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Chapter 5

# Chapter 5- Jan. 22nd.docx

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University of Guelph

Psychology

PSYC 1010

c

Fall

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nd
Chapter 5- Sampling and Probability Jan. 22
Samples
Two main types of samples:
- Random Sample
Every member of the population has an equal chance of being selected
into the study
- Convenience Sample
Uses participants who are readily available
Limits our generalizability (researchers ability to apply findings from one
sample or in one context to other samples or contexts) if it results in a
sample that is not representative of the population
Replication- refers to the duplication of scientific results, ideally in a
different context or with a sample that has different characteristics (do the
study again, if the study produces similar results, although the participants
are drawn at random, then the study if more valid)
Volunteer sample- special kind of convenience sample in which
participants actively choose to participate in a study, participants volunteer
or self-select
Random assignment is frequently used, refers to a method we can use
once we have a sample, whether or not the sample is randomly selected
Random sample is hardly ever used, refers to a method of creating a
sample from a population
Random Assignment
- If a study has two levels of IV, then participants are randomly assigned to one of
two groups
- Although some patterns may be seemingly non random, they are still considered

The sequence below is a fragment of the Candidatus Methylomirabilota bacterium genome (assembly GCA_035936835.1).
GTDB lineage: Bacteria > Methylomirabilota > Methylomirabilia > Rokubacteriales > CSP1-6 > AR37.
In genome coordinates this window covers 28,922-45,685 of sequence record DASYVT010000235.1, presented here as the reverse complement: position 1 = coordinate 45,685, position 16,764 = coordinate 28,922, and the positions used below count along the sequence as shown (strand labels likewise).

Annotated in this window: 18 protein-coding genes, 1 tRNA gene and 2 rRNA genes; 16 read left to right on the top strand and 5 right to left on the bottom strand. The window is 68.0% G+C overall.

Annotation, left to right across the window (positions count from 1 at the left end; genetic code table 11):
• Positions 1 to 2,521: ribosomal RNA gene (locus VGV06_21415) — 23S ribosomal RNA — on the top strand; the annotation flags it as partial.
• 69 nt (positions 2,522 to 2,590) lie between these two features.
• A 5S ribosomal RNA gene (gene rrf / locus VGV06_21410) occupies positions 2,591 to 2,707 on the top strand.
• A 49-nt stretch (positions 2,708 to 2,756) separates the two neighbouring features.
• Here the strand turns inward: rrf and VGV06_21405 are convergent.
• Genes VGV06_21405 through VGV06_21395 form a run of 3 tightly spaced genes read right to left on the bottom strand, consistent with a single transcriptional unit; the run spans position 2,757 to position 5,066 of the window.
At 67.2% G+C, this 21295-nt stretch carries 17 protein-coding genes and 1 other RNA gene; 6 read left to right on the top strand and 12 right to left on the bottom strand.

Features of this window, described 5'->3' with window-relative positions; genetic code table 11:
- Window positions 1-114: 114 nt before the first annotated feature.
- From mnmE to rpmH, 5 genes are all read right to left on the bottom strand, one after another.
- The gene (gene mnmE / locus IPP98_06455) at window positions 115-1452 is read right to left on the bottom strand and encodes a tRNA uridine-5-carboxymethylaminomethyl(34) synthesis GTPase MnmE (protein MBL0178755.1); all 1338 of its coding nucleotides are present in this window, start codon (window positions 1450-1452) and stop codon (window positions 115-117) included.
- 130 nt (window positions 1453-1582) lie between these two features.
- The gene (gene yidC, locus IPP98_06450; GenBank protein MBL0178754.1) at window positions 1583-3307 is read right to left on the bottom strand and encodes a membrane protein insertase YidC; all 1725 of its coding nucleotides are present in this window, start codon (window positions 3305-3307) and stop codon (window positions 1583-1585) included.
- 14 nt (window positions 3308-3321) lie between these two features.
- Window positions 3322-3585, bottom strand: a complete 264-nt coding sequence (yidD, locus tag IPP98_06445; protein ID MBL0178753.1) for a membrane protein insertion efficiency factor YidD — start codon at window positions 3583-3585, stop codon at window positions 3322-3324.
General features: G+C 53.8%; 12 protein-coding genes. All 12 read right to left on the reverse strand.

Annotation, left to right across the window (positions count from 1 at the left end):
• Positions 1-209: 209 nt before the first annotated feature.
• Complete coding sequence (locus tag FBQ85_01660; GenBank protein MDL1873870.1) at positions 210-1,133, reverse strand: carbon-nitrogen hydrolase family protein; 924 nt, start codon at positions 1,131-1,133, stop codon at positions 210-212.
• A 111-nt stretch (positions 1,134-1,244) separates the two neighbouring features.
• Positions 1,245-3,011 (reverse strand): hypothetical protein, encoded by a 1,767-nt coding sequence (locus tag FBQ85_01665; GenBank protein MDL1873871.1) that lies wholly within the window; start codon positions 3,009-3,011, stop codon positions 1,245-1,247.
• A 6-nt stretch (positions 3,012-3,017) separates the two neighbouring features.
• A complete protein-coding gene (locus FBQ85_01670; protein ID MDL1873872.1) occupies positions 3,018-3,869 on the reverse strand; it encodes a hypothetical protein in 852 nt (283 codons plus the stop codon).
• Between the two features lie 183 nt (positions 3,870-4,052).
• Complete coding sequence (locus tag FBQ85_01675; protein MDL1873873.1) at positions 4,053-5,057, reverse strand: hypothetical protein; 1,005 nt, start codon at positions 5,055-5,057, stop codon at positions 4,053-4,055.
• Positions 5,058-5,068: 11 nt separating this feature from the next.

to be random
- We still run the risk of an accidentally biased sample giving us bad information
- Researchers use two main tools to make up for a lack of random selection (when
possible)
- With random assignment, every participant has an equal chance of being assigned
to any level of the independent variable
- With replication, a study is repeated, ideally with different participants or in a
different context, to see whether the results are consistent
Probability
- The likelihood that a certain outcome will occur out of all possible outcomes
- The actual likelihood of a given outcome in the long run
- Ex. Likelihood of getting heads when flipping a coin
- When you hear PROBABILITY think PROPORTION.
- When you hear PROPORTION think AREA (or percent)
Expected Relative-Frequency Probability
- Likelihood of an event occurring based on the actual outcome of many, many
trials
- Only works in the long run- law of large numbers - Trial- each occasion that a given procedure is carried out
- Outcome- the result of a trial
- Success- the outcome for which we’re trying to determine the probability
- Personal Probability
The likelihood of an event occurring based on an individual’s opinion or
judgment (subjective probability)
Ex. There’s a 75% chance I’ll finish my paper- our best guess, personal
estimated
- To calculate probability:
Probability= successes / trials
Determine the total number of trials
Determine the number of these trials that are conside

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